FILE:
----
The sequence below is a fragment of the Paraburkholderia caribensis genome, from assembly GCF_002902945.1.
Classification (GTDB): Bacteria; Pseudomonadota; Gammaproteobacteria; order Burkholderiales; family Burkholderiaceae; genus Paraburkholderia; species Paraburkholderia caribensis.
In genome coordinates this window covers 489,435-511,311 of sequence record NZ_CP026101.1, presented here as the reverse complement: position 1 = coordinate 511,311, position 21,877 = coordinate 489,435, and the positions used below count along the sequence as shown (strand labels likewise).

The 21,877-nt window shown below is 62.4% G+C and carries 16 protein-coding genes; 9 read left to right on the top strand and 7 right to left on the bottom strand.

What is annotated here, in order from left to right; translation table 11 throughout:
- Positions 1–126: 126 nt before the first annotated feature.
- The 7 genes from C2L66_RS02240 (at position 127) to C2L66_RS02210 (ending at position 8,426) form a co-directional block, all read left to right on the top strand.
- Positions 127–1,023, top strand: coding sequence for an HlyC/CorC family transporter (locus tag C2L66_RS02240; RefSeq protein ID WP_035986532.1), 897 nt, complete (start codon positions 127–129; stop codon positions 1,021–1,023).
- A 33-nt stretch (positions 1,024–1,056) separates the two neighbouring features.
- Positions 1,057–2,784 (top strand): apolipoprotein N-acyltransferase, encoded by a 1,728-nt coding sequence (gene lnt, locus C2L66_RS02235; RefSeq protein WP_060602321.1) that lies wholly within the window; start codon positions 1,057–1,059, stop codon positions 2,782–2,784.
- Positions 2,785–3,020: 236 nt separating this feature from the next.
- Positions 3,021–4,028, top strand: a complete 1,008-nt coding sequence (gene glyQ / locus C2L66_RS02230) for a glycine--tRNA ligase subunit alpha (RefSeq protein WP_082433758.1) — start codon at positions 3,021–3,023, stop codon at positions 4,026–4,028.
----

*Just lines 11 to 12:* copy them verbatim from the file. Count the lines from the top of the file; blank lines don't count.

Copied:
- Positions 2,785–3,020: 236 nt separating this feature from the next.
- Positions 3,021–4,028, top strand: a complete 1,008-nt coding sequence (gene glyQ / locus C2L66_RS02230) for a glycine--tRNA ligase subunit alpha (RefSeq protein WP_082433758.1) — start codon at positions 3,021–3,023, stop codon at positions 4,026–4,028.